Personally, i type at over 120 wpm, so long paragraphs are frequently typed faster than i could speak them. i am aware of this though, and try to do my best to make things succinct. The topic sometimes dictates some length though.


I'm trying to be as succinct as possible too, but because of the linguistic issue here this is definitely one of those topics.

edit on 16-5-2011 by bsbray11 because: (no reason given)



posted on May, 16 2011 @ 06:18 PM
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*takes a deep breath*

*twitches*

Here we go..


Originally posted by bsbray11
It wouldn't be such a mystery if you got what I was saying about words themselves even being dualistic by nature.


I can use words to try to point to what non-duality is, but as long as I'm using words, then I'm still making use of a duality in order to try to deny duality. Yes, it is very much like "practicing" Zen, I suppose you mean in the sense that there is nothing to practice.


Not a mystery, you just know what "they" say about making assumptions!
Always like to clarify, though i figured you put it that way intentionally. Zen is a funny concept, much like the universe




Well this is what I was asking about, when I asked if you knew of any better approach. Honestly without a dualistic system (language) I would not even have a conception of anything other than duality. I guess I mean I don't think it's really impossible for the snake to eat its own tail, if you will, in this case. I also believe the multiplicity of the body can be unified through consciousness itself, at least so it's no longer experienced as a duality. This is actually something I do practice on a regular basis, with body awareness and visualization exercises and things of that nature.


i am going to send you a U2U with something i am working on.


Stanford's materials professor Dr. Bill Tiller has done some work with this (an energetic body existing on the "other side" of the speed of light actually, along with magnetic particles he calls "magnons" and a lot of other really fascinating, experiment-based theories). I entertain the idea of infinite parallel universes that quantum physics has been playing with (not so outlandish to me), but when I say "universe" I'm talking about lumping together everything in existence, at any time or any place, by the farthest stretches of the human imagination. I guess the "real" term for everything then would be multi-verses, or meta-verses? Anyway I still believe everything that exists shares the commonality of existence, and that this means something non-trivial in itself. I also believe we can experience glimpses of non-duality at any place and time within these universes, because they arise energetically, on the quantum level or some more fundamental level, straight out of singularity, though science has been looking for this unified field for a while and has yet to find it.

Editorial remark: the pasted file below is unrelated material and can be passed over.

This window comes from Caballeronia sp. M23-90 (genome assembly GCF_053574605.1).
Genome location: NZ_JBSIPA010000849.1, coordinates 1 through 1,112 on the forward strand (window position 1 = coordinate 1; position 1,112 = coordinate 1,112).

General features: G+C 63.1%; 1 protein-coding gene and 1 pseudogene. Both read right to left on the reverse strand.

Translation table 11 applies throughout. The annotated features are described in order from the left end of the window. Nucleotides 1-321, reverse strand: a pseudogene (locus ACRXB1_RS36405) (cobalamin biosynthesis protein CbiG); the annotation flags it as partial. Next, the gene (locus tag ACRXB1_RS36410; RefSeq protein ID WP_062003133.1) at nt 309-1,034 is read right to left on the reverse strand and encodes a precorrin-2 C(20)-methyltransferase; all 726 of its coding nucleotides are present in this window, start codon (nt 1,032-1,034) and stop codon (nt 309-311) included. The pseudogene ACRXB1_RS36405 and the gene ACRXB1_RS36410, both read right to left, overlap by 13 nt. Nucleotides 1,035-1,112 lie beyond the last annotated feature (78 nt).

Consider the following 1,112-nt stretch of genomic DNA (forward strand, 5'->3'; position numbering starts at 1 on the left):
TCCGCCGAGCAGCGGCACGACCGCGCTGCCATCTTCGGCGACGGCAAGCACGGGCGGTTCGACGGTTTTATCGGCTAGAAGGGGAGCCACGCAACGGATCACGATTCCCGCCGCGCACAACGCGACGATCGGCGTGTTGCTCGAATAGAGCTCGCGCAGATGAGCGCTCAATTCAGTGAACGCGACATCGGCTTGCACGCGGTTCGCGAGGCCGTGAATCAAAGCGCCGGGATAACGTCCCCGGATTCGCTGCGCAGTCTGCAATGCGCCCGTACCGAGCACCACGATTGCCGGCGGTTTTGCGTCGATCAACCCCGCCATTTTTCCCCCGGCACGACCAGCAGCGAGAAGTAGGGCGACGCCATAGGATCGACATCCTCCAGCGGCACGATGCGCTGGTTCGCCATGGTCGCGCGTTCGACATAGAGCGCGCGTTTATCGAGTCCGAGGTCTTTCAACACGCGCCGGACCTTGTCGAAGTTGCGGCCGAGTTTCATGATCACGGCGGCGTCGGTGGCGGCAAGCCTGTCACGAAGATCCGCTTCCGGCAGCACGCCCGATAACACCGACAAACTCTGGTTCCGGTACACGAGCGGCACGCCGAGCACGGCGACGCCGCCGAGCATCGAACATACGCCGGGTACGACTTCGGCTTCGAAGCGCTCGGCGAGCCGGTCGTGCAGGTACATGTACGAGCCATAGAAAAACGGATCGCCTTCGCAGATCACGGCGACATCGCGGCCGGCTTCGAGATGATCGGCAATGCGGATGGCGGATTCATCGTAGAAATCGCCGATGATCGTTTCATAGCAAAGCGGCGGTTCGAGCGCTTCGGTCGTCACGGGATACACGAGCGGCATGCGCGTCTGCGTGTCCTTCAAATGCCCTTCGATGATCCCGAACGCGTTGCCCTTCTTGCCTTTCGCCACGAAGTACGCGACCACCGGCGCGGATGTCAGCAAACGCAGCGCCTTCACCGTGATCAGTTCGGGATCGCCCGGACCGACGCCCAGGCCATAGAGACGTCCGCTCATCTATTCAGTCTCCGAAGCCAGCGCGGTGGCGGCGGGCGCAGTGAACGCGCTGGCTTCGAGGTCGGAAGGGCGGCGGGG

Yeah, when i say "universe" it can be a bit of a variety of terms. It can either denote a place where the laws are consistent within the container (like our typically described universe) and then i have also used it to describe the total system, or container of the containers. i also refer to this as God
Perhaps if we were to use things like multi/metaverses it would give clearer context. i feel too though, that such words may have some negative connotations amongst some, so its always a balance.



If the material universe has no duality, then good and bad, as concepts, do not exist.


I never said that beings do not experience duality here. I'm just saying there is no more "logical justification" that everyone should see things as dualistic, as there is that everyone should see things holistically. Just like seeing the brain as cells or as a single entity, either is "correct" as far as anything logic or science have to say about it.


i see, there was definitely miscommunication. i perceived, even by your thread title, that you were speaking of non-duality from a standpoint where the dichotomy can not exist without the peak and valley, so the peak and valley "dont exist." But, perhaps you were speaking of good/bad from the respect of say.. a personal aversion or liking for any one subject, based on thinking such things as good or bad? i agree that such perceptions can frequently be wrong, as many of the things that are perceived as "bad" have the most to teach, which is "good." i was speaking of the underlying concept, instead of one specific context. Good/bad, specifically, does have some interesting connotations beyond the typical duality though.